Inventive step and non-obviousness
The inventive step and non-obviousness reflect a same general patentability requirement present in most patent laws, according to which an invention should be sufficiently inventive — i.e., non-obvious — in order to be patented.
The expression “inventive step” is predominantly used for instance in Germany, in the United Kingdom and under the European Patent Convention (EPC), while the expression “non-obviousness” is predominantly used in United States patent law. Although the basic principle is roughly the same, the assessment of the inventive step and non-obviousness varies from one country to another. For instance, the practice of the European Patent Office (EPO) differs from the practice in the United Kingdom.
Updated 05:49 PM May 22, 2012
NEW YORK – Eastman Kodak lost a ruling in a two-year legal fight against Apple and Research In Motion (RIM) over a patent for digital image-preview technology, a decision that may hurt the value of assets Kodak is selling.
RIM and Apple did not violate Kodak’s rights because the patent is invalid, United States International Trade Commission Judge Thomas Pender said in a notice posted on the agency’s website. Kodak said it will appeal the findings with the six-member commission in Washington, which has the power to block imports of products that infringe US patents.
Kodak, which filed for Chapter 11 bankruptcy protection in January, contends Apple already owes it more than US$1 billion (S$1.27 billion) in damages for infringement of this and other digital capture patents, according to a bankruptcy court filing this month. Kodak has said a victory in the case may force RIM and Apple to pay for licensing and bolster the value of patent portfolios the company is seeking to sell.
“It adds another risk factor, or concern, for anybody who’s looking at the value of the IP portfolio, because Kodak is still looking to sell it,” said analyst Shannon Cross, who follows Apple and Kodak at Cross Research.
The company’s two digital patent portfolios may be its most valuable assets, reported Bloomberg. The patent in today’s ruling is part of a portfolio of more than 1,100 related to digital capture that Kodak is selling. The other collection covers imaging systems and services.
The judge’s recommendation “represents a preliminary step in a process that we are confident will conclude in Kodak’s favour”, Kodak’s chief intellectual property officer Timothy Lynch said in a statement. “Kodak has invested billions of dollars to develop its pioneering digital imaging technology, and we intend to protect these valuable assets.”
Together, the technology is valued at between US$2.21 billion to US$2.57 billion, based on an estimate by a patent advisory firm cited in a debtor’s motion it filed before a US bankruptcy court in January.
The disputed patent, which Kodak claims is used in all modern cameras, covers a feature that previews low-resolution versions of a moving image while recording still images at a high resolution. Higher resolution requires more processing power and storage space. Samsung Electronics and LG Electronics have already paid US$964 million in settlements to Kodak for using the technology.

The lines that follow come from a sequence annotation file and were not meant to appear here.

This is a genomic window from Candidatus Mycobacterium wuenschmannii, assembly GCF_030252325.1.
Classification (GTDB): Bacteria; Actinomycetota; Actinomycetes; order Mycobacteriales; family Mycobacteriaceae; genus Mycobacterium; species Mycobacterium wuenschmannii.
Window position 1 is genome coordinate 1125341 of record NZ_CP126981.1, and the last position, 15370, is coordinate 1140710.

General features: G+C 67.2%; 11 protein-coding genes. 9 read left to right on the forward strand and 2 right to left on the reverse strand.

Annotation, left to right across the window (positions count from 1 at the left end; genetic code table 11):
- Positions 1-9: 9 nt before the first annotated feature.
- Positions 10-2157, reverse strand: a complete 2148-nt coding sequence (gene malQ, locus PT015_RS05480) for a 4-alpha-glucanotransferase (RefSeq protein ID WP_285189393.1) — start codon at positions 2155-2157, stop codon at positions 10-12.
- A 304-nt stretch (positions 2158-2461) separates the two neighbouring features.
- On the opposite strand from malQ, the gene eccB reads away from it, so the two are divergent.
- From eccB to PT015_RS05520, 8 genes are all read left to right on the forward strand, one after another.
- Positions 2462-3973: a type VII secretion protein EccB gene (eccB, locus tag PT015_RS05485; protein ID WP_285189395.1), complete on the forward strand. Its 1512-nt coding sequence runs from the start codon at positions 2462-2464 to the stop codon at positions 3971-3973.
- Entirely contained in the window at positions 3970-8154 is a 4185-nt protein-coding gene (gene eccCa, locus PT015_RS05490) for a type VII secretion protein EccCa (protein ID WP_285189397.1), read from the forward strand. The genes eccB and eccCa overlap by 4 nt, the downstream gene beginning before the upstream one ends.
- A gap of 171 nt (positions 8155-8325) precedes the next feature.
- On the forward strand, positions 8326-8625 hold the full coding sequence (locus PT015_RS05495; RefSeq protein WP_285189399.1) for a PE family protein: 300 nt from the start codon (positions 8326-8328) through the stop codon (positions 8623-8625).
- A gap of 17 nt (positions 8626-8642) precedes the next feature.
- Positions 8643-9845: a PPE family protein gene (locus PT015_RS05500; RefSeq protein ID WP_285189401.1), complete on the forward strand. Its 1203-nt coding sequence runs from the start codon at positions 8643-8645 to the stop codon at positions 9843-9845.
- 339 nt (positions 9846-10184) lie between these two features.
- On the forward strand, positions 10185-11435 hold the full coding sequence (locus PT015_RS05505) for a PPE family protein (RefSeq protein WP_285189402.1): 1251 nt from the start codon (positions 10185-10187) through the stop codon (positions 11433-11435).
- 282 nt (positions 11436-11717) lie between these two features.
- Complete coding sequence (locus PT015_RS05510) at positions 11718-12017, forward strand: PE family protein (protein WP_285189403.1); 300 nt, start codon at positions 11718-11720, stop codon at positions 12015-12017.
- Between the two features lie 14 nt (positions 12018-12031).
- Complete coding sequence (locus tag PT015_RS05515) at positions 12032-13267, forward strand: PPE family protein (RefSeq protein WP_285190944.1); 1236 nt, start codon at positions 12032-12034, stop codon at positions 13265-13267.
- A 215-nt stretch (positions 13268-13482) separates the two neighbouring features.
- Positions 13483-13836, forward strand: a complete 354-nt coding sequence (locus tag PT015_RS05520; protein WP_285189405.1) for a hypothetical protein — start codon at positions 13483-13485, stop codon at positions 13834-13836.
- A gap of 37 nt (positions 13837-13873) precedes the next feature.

Judge Pender said that the aspect of the patent that was in the case covered an obvious variation of earlier inventions. He did say that, were it valid, BlackBerry devices and the Apple iPhone 3G would infringe it, while the iPhone 3GS and iPhone 4 do not.
A different judge at the agency found the patent valid and infringed by Samsung, “whose products are similar to those offered by Apple and RIM,” Mr Lynch said. The US Patent and Trademark Office also took a second look at the patent and upheld it in December 2010, Kodak said.
The case looked only at older versions of BlackBerry phones, said Mr Tom Sanchez, vice president of licensing and standards, in charge of all aspects of patents at RIM. The company hasn’t seen the judge’s full determination. While pleased with the finding that there was no violation, RIM will ask the commission to review his finding of infringement, he said. AGENCIES
It just doesn’t make sense, “non-obviousness” is outdated because it gives the person who patent rights when he only contributes part of a patent, not the complete patent which will cause a stumbling block to those who can certify completeness, a stumbling block to innovation and technological advances. “Completeness” should be a better bet since it gives the person who register a patent the rights if he is able to explain his complete range of technologies and a working concept or “proof”, if he is not able to, then it will not be registered but place on “hold” until such time has passed where there is no challenges to his patent shall the judge seriously allow him to patent his rights, what a “joke”!
Let me explain my logic. If I want to patent “3D search engine with intelligent searches” I must produce “proof of concept” for the final product I intend to create, it is not possible to patent “3D search” because it is a design unless you copyright your design, if I am not able to provide a total “proof of concept” it can be registered but put on hold, until someone comes up with a “Total completeness” for the patent, it will be a time-based registration, when the time has lapsed and I am not able to finalised a “Total completeness” then it will be de-registered, to give a chance for others who have the capabilities to complete the product.
– Contributed by Oogle.